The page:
I am teaching polynomial long division to my high school students. Not a pleasant topic to have to cover. I went to use Wolfram|Alpha and obviously, internally, they have a really elegant way to express the results of long divisions.


I don't suspect there is any easy way to directly ask Alpha (from Mathematica) to do that division for me? Has anyone implemented anything like this? Would it involve using a table or matrix? Everything is nicely lined up and typeset; it would be helpful to see how such a structure was created.


  • $\begingroup$ there is a demo demonstrations.wolfram.com/PolynomialLongDivision $\endgroup$
    – Nasser
    Commented Nov 6, 2013 at 6:12
  • $\begingroup$ thanks, yes, I had seen that. The math is great but the formatting is nothing like what we use at the high school level. The Alpha output is very elegant... just like they would see in their textbooks... $\endgroup$ Commented Nov 6, 2013 at 6:33

2 Answers 2


You could perhaps try to use the WolframAlpha function with the pods?

   "polynomial long division (y^3-6y+20)/(y-3)", \
{{"QuotientAndRemainder", 1}, "Content"}, 
   PodStates -> {"QuotientAndRemainder__Step-by-step solution"}], 
   "polynomial long division (y^3-6y+20)/(y-3)", \
{{"QuotientAndRemainder", 2}, "Content"}, 
   PodStates -> {"QuotientAndRemainder__Step-by-step solution"}]}

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Use == to start a session with Wolfram Alpha and then type your equation

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Then choose the show steps in the equation solved windows

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Now select the plus button to the right and select Formatted pod or Subpod (I chose now formatted which even looks better. This will generate the 'complex' expression and start a Wolfram session to only show this part of the content.

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And here is the formatted Pod output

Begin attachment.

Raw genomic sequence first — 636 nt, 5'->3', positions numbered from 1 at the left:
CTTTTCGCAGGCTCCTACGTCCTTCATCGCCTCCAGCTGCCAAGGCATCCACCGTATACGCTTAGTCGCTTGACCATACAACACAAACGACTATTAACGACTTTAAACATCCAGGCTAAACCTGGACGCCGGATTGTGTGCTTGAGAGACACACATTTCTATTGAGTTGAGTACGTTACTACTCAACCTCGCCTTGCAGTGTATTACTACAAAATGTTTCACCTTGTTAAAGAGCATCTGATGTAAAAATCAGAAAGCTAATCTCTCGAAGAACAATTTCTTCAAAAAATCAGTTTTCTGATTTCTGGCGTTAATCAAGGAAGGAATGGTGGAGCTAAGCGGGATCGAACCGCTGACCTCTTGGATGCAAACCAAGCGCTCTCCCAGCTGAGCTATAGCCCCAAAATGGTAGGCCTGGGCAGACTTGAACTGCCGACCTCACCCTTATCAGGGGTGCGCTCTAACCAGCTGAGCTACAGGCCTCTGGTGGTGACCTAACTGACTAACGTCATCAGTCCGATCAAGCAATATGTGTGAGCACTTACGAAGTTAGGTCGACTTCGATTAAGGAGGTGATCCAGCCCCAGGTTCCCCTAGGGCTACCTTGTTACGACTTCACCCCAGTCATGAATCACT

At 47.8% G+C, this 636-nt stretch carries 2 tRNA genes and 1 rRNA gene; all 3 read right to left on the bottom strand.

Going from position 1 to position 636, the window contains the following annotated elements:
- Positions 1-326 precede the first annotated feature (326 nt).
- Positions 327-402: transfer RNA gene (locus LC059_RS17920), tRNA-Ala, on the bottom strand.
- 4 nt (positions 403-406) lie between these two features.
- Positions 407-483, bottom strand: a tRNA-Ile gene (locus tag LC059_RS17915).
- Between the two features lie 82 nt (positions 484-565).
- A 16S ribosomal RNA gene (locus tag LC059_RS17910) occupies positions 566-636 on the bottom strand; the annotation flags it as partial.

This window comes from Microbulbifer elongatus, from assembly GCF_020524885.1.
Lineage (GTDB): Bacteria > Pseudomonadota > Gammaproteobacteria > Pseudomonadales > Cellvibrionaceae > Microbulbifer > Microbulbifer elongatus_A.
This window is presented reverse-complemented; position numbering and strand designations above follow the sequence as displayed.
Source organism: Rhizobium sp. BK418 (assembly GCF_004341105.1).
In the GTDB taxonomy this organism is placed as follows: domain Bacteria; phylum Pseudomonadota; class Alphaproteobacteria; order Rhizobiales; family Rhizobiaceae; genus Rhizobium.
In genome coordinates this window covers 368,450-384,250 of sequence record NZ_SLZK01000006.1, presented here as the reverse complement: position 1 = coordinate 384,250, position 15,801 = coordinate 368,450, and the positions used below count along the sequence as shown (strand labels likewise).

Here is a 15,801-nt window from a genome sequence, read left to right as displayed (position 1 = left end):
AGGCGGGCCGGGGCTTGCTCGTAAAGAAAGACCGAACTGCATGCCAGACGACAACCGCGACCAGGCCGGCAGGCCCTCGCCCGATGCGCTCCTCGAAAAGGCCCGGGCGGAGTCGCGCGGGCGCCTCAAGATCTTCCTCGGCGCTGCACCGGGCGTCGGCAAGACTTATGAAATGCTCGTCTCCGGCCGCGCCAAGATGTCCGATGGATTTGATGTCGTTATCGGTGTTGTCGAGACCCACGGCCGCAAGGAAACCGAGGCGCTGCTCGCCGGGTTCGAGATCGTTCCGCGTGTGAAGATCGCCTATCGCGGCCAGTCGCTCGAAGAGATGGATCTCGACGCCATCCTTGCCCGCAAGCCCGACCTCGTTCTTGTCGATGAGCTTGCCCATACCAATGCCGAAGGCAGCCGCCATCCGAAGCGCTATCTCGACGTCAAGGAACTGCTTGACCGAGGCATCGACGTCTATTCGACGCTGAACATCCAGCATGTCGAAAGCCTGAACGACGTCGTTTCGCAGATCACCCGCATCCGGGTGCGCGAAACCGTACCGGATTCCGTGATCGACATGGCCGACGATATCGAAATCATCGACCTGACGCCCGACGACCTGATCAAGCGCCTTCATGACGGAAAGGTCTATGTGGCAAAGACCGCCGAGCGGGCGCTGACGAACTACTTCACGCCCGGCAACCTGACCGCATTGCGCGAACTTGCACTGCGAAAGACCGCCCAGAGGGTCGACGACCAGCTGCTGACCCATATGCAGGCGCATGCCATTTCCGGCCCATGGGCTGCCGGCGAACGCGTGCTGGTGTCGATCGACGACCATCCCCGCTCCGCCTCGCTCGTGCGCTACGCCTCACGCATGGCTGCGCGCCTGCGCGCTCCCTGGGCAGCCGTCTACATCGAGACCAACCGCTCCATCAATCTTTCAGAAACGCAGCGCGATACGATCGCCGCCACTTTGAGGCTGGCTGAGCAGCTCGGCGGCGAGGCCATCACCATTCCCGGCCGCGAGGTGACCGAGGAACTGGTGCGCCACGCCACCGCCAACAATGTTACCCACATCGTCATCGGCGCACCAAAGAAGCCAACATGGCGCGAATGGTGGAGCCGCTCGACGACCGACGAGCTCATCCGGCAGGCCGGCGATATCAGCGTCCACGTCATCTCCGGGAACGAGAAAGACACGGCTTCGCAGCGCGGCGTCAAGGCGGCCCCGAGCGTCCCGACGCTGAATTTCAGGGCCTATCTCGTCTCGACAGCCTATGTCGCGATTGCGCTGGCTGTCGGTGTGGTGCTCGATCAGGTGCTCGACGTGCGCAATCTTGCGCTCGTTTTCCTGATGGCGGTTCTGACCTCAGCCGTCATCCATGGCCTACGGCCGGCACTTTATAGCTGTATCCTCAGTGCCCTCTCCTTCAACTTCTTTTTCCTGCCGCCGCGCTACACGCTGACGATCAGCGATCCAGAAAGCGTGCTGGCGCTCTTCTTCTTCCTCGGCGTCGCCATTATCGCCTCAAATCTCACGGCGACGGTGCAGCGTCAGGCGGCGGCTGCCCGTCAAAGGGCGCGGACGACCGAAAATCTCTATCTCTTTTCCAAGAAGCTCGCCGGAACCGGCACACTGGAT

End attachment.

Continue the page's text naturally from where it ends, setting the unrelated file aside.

WolframAlpha["polynomial long division (y^3-6y+20)/(y-3)", 
 IncludePods -> "QuotientAndRemainder", 
 AppearanceElements -> {"Pods"}, 
 TimeConstraint -> {30, Automatic, Automatic, Automatic}, 
 PodStates -> {"QuotientAndRemainder__Step-by-step solution"}]

enter image description here

So with that you play around!

  • $\begingroup$ Wow.... exactly what I was looking for (aside from an actual "long division function". How does a person figure out that syntax exactly? I really appreciate the answer since it does provide a pattern and hopefully I can do similar things with it. As always, the answers and support of this community are invaluable, and are extending to the work I do with my students. thank you! $\endgroup$ Commented Nov 6, 2013 at 13:36
  • $\begingroup$ I hesitate to ask for more... but I know with Alpha you can specific output size, background color, things like that. If it's not a huge change, could someone add how to modify that input to do some of those sorts of things. It would help be to learn more about the connection between Mathematica and Alpha and how to use them... $\endgroup$ Commented Nov 6, 2013 at 13:50
  • $\begingroup$ @TomDeVries Hi Tom, actually its very simple. I'll edit the answer to show you how. $\endgroup$
    – Lou
    Commented Nov 6, 2013 at 13:53
  • $\begingroup$ @TomDeVries Hi Tom, At the end the output is build with frames and boxes etc which is documented very well. If you use the output as input with //FullForm you can see how the output is constructed. Then you can also modify it but this does generate a second processing layer. I don't know the syntax to do it within the wolfram alpha command. $\endgroup$
    – Lou
    Commented Nov 6, 2013 at 14:33
  • $\begingroup$ Thanks again for the extra comments, that will help me to be able to explore further. $\endgroup$ Commented Nov 6, 2013 at 17:29

I have implemented polynomial long division in finite fields as a ruby-script, see Formatting results of a polynomial long division (Extension for finite fields)

It produces shell and Latex output.


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